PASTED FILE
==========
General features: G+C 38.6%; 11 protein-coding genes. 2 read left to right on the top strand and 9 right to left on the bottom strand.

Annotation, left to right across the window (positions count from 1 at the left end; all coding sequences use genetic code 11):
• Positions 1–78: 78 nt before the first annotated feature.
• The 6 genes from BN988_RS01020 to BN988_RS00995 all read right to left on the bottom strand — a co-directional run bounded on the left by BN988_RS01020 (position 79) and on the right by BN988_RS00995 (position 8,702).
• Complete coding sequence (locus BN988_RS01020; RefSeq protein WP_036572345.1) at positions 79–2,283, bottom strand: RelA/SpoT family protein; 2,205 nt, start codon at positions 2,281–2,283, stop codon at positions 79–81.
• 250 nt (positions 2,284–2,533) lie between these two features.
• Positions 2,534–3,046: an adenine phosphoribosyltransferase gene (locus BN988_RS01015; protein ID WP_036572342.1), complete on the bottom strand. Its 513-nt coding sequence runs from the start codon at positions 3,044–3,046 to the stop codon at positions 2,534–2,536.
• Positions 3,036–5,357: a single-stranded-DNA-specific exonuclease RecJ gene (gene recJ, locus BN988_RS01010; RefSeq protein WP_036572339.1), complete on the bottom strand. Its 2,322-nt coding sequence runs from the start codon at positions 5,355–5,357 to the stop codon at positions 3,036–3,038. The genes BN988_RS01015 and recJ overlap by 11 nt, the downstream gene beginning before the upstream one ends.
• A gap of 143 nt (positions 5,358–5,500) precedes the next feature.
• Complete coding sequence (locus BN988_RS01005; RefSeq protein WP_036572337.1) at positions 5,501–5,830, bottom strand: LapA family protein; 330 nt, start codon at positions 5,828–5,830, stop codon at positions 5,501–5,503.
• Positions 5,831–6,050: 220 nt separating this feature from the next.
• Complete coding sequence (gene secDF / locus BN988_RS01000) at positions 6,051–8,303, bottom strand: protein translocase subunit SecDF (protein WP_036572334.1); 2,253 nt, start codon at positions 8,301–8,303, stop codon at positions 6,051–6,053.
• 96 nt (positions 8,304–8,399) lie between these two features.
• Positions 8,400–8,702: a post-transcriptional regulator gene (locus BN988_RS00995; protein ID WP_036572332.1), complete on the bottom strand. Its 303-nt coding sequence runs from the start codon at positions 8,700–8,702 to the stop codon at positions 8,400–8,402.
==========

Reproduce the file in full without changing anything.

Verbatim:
General features: G+C 38.6%; 11 protein-coding genes. 2 read left to right on the top strand and 9 right to left on the bottom strand.

Annotation, left to right across the window (positions count from 1 at the left end; all coding sequences use genetic code 11):
• Positions 1–78: 78 nt before the first annotated feature.
• The 6 genes from BN988_RS01020 to BN988_RS00995 all read right to left on the bottom strand — a co-directional run bounded on the left by BN988_RS01020 (position 79) and on the right by BN988_RS00995 (position 8,702).
• Complete coding sequence (locus BN988_RS01020; RefSeq protein WP_036572345.1) at positions 79–2,283, bottom strand: RelA/SpoT family protein; 2,205 nt, start codon at positions 2,281–2,283, stop codon at positions 79–81.
• 250 nt (positions 2,284–2,533) lie between these two features.
• Positions 2,534–3,046: an adenine phosphoribosyltransferase gene (locus BN988_RS01015; protein ID WP_036572342.1), complete on the bottom strand. Its 513-nt coding sequence runs from the start codon at positions 3,044–3,046 to the stop codon at positions 2,534–2,536.
• Positions 3,036–5,357: a single-stranded-DNA-specific exonuclease RecJ gene (gene recJ, locus BN988_RS01010; RefSeq protein WP_036572339.1), complete on the bottom strand. Its 2,322-nt coding sequence runs from the start codon at positions 5,355–5,357 to the stop codon at positions 3,036–3,038. The genes BN988_RS01015 and recJ overlap by 11 nt, the downstream gene beginning before the upstream one ends.
• A gap of 143 nt (positions 5,358–5,500) precedes the next feature.
• Complete coding sequence (locus BN988_RS01005; RefSeq protein WP_036572337.1) at positions 5,501–5,830, bottom strand: LapA family protein; 330 nt, start codon at positions 5,828–5,830, stop codon at positions 5,501–5,503.
• Positions 5,831–6,050: 220 nt separating this feature from the next.
• Complete coding sequence (gene secDF / locus BN988_RS01000) at positions 6,051–8,303, bottom strand: protein translocase subunit SecDF (protein WP_036572334.1); 2,253 nt, start codon at positions 8,301–8,303, stop codon at positions 6,051–6,053.
• 96 nt (positions 8,304–8,399) lie between these two features.
• Positions 8,400–8,702: a post-transcriptional regulator gene (locus BN988_RS00995; protein ID WP_036572332.1), complete on the bottom strand. Its 303-nt coding sequence runs from the start codon at positions 8,700–8,702 to the stop codon at positions 8,400–8,402.